7 Ways to Keep Cool on a Hot Ride

In Part 1 of my series on riding in the heat, I dealt with the external factors that can help mitigate the effects of riding when it is hot. In this second part, we will discuss a number of other ways to beat the heat.

Obviously, what one eats and drinks has a big effect on how you handle the heat. It would be ideal if, like the Tour de France, there were a car with ice-cold bottles following behind and a domestique to bring them to you. Rank does have its privileges!

For those of us who aren't so lucky, there are a few things you can do to get a cool drink when you need it. Try these seven tips to keep you and your fluids cool on a hot ride.

More: Cycling Hydration Myths

Use Ice

Before the ride, fill your bottles with a combination of water and ice. Wide-mouth bottles make it easier to get the cubes into the bottle. I would not recommend freezing your water bottles. Water expands as it freezes so unless you leave the bottles only about 3/4 full you might end up ruining a nice water bottle.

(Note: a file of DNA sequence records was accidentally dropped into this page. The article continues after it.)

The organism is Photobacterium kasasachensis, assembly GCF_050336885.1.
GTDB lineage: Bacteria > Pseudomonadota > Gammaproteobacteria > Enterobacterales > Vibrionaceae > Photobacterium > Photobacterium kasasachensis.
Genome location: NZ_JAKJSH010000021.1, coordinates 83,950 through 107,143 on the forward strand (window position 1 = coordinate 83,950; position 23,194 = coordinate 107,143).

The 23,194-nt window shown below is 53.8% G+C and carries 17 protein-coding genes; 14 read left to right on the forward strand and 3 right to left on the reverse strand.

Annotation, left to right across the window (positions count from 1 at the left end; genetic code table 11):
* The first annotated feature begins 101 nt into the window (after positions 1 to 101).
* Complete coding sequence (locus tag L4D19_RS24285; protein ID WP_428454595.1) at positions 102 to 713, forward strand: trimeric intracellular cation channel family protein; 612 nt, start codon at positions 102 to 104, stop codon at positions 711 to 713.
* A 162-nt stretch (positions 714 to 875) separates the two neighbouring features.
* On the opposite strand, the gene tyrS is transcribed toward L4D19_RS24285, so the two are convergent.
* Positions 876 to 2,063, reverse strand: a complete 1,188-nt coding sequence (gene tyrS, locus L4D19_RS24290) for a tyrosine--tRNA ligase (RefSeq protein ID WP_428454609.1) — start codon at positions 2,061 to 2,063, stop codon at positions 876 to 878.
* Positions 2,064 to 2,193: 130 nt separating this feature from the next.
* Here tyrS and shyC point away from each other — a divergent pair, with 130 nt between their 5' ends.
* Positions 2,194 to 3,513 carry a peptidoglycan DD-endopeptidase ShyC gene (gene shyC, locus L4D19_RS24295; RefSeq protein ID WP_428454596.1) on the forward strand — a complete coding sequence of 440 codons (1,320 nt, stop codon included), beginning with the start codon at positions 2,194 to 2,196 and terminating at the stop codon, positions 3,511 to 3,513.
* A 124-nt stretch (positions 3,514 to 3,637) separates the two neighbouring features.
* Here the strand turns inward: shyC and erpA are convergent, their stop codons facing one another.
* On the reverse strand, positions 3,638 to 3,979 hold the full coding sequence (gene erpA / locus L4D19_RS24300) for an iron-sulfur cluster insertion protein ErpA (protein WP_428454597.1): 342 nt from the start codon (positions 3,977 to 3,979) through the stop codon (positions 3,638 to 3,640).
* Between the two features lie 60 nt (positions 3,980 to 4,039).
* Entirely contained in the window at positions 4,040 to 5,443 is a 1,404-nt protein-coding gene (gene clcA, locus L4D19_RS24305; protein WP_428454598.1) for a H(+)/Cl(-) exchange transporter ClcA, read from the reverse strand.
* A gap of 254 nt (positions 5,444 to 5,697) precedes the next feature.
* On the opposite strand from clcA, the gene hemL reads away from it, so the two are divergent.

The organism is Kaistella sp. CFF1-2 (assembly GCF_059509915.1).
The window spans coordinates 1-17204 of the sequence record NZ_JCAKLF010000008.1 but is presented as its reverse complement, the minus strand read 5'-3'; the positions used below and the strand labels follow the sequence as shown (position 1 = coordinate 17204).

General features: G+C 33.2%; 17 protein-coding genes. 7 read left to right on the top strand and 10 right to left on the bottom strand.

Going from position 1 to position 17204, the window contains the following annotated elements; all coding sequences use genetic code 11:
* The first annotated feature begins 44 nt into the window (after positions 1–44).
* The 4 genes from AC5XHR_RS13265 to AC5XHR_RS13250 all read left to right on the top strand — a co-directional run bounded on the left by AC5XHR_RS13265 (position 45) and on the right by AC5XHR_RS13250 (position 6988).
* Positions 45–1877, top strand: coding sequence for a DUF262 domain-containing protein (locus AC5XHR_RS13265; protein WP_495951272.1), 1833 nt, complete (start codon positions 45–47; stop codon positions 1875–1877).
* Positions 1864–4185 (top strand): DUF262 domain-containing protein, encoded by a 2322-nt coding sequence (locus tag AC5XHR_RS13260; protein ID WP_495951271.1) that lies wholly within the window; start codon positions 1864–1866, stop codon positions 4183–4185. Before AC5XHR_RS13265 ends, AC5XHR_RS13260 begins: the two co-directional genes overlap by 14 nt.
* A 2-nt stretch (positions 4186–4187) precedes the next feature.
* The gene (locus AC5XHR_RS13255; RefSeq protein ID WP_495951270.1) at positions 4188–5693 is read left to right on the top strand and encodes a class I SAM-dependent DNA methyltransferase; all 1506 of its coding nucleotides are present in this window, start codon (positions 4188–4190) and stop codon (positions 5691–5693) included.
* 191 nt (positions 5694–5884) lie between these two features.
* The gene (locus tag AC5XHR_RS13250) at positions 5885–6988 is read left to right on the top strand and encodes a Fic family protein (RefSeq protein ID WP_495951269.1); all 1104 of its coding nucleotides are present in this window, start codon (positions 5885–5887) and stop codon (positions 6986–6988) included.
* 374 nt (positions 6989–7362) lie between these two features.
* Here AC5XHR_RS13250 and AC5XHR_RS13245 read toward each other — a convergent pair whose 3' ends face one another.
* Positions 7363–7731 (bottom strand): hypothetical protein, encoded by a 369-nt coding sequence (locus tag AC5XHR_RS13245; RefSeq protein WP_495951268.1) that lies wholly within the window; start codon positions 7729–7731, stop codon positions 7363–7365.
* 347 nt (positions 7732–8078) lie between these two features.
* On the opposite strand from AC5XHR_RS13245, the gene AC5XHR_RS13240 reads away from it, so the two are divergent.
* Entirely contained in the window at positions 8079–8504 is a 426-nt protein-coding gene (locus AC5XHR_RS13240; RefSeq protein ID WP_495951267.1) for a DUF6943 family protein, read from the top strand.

Make an Insulated Bottle

There are a number of insulated water bottles on the market. Some work. Others, not so much. If you have a brand that works for you, great. For others it is a question of trial and error. The technology is there for bottle manufacturers to put a foam liner between the inner and outer skin. That would be a huge improvement over the current offerings that feature air space or reflective foil.

More: Stay Hydrated During Anaerobic Performance

One old-school trick is to cover your bottle with an old, preferably clean, sock. By keeping the sock wet, the evaporative cooling on the outside of the bottle does not necessarily chill the contents, but it does keep them from heating up.

Use the Cage on the Seat Tube

This might be a bit of an urban myth, but in hot conditions, I have found that the bottle on the seat tube stays a bit cooler that the bottle on the down tube. My guess is that the bottle on the down tube shields the warm air from the bottle on the seat tube. Hey, if it works, it works.

More: Cracking the Code on Hydration

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